I’ve just had a 20-minute coaching session about my strong desire (and current apparent inability) to set boundaries with a friend of mine. The coach pointed out that I have not yet forgiven my friend for several things she has done. This is very true! The coach also said that we are best able to set boundaries from a place of unconditional love. I can see that this is true too. If I felt unconditional love for my friend right now, I’d find it much easier to set boundaries with her because I could do it “knowing” that I was coming from a truly loving place, so I wouldn’t feel that I was being harsh or uncharitable by setting the boundary. As it is though, my ‘unforgiving’ model is:
C – friend’s behavior
T – she’s a total s**t
F – disgust
A – stew over what she did; say things to myself like “I cannot believe she’d do that!”; in my dealings with her, I try to be as nice and polite as possible while secretly seething with anger.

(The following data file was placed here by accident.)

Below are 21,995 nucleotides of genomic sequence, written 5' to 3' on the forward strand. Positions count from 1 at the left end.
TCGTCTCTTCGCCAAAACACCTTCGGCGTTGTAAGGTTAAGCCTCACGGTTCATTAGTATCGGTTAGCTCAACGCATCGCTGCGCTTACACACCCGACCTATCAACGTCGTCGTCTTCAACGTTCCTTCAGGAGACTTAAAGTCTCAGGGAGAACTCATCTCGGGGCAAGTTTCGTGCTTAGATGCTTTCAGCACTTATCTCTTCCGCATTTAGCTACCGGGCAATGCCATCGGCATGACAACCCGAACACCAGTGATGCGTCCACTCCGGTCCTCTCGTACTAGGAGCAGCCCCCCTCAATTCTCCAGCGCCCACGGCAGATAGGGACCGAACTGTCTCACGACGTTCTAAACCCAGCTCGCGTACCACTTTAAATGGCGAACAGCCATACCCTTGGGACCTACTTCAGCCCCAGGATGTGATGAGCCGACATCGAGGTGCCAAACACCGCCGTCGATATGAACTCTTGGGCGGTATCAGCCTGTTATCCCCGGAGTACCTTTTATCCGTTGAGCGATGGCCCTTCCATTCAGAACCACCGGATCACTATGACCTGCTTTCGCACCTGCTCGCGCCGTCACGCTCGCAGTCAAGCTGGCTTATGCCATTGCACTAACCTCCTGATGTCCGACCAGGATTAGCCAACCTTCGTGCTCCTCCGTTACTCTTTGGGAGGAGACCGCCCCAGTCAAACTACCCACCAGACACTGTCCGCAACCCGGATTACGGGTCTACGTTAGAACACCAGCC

R – I use cognitive bias to gather more evidence in support of my belief she’s a total s**t
I know that I could think different thoughts about her like, “Everyone behaves badly sometimes and they still deserve love” to produce different feelings. I think I am quite happy to think “She’s a total s**t”. I don’t necessarily want to change that belief! I don’t necessarily want a friend in my life who is capable of behaving in that way to me.
But it seems that we can’t set boundaries in the best way unless/until we’re coming from a place of unconditional love. So does that mean that for as long as my thoughts about her are negative, unforgiving ones, I should remain friends with her and not take any steps to protect myself from her constant sending of messages/letters in which she nastily character-assassinates my other close friends? Surely not! Help!